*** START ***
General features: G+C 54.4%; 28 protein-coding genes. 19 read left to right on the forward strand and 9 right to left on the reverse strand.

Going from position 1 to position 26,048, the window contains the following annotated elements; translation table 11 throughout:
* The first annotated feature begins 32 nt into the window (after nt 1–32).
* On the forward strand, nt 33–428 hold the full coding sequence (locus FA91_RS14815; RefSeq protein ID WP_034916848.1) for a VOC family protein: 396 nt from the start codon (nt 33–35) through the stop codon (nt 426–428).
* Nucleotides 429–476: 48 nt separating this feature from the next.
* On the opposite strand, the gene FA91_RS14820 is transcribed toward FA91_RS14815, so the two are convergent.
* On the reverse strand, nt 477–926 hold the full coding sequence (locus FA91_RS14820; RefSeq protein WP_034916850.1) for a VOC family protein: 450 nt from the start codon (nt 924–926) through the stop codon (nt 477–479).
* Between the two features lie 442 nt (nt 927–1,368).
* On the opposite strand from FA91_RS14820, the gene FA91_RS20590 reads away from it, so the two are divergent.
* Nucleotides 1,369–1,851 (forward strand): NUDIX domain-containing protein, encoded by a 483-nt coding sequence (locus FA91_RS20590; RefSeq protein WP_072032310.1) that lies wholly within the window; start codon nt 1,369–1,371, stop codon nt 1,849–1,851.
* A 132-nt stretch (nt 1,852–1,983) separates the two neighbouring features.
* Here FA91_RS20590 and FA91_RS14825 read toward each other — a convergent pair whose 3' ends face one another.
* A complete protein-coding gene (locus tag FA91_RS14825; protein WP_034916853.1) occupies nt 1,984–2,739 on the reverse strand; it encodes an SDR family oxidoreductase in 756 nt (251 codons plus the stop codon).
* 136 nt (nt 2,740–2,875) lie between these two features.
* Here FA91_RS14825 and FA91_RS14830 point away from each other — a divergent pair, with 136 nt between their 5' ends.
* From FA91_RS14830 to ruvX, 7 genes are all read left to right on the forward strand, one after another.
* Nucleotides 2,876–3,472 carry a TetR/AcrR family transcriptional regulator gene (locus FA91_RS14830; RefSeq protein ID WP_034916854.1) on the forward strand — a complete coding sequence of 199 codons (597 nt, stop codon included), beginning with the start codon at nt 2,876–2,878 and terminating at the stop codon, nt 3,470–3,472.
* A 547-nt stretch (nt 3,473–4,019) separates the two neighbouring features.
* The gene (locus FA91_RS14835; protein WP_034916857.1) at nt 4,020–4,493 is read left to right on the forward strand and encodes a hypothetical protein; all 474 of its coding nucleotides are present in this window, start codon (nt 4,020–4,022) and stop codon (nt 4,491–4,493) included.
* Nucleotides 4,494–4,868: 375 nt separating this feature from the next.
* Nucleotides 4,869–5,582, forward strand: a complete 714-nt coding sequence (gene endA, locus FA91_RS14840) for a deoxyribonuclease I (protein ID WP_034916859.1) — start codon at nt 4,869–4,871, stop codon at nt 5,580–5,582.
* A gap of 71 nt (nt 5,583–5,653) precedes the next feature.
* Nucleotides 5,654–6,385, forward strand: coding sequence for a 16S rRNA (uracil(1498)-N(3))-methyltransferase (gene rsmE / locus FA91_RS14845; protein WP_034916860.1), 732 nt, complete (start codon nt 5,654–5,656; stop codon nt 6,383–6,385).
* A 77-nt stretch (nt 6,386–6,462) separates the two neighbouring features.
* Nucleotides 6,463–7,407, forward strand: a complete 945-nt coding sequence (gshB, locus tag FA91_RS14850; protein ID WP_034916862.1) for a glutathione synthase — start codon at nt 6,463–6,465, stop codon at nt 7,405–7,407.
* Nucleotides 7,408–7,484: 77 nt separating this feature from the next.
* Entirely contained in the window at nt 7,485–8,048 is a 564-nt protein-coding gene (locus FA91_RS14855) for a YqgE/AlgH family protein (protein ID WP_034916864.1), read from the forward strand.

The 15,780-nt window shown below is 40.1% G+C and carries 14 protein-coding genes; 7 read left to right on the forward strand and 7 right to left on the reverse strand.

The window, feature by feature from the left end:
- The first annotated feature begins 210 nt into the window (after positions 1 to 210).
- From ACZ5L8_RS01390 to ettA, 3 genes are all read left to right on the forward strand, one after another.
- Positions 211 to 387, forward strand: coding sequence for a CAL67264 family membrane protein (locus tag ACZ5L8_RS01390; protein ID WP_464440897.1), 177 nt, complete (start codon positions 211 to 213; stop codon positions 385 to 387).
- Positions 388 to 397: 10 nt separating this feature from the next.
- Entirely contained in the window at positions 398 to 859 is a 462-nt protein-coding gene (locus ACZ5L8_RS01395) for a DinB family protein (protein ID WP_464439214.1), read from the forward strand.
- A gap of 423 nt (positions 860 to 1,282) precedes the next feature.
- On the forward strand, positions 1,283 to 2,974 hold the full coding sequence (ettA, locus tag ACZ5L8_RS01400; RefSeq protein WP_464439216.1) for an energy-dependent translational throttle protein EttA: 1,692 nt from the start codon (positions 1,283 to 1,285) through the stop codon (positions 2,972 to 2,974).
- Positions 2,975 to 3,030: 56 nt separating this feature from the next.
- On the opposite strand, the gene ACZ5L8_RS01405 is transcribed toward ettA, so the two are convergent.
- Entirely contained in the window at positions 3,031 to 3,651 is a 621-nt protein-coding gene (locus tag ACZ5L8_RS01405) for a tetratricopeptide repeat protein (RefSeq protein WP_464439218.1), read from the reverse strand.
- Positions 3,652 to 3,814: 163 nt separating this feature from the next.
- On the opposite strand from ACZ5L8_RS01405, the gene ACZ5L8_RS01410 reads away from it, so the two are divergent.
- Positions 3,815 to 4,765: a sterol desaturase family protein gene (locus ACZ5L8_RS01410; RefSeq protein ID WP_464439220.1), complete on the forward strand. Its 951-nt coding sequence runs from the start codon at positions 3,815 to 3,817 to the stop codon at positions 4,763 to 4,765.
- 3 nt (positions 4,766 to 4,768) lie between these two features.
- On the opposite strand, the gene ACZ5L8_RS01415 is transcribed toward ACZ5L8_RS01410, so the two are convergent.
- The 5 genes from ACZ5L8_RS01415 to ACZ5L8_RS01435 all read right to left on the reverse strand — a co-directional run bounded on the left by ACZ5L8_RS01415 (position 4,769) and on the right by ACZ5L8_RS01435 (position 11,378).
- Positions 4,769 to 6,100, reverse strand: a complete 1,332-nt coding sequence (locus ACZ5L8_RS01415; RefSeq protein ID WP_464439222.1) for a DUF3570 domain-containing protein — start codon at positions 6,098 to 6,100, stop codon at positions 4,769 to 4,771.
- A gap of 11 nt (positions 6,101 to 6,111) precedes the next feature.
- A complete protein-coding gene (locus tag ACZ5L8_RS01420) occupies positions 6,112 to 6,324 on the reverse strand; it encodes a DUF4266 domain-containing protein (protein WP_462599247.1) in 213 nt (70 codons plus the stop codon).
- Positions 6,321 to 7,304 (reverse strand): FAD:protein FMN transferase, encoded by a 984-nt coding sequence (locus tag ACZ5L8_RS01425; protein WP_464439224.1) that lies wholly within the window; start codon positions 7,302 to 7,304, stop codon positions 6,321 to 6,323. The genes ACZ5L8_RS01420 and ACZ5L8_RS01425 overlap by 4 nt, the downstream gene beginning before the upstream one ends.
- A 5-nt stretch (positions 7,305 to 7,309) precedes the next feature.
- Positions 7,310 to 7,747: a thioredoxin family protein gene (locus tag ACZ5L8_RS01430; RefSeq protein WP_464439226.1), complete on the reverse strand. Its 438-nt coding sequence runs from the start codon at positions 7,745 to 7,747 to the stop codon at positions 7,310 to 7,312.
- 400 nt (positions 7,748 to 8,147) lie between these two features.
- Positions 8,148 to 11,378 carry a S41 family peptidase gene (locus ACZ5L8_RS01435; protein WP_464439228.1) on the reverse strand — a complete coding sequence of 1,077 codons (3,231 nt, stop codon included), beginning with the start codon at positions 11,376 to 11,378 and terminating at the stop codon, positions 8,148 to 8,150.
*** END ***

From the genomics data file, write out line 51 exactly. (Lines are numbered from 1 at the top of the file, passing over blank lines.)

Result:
- Positions 7,310 to 7,747: a thioredoxin family protein gene (locus tag ACZ5L8_RS01430; RefSeq protein WP_464439226.1), complete on the reverse strand. Its 438-nt coding sequence runs from the start codon at positions 7,745 to 7,747 to the stop codon at positions 7,310 to 7,312.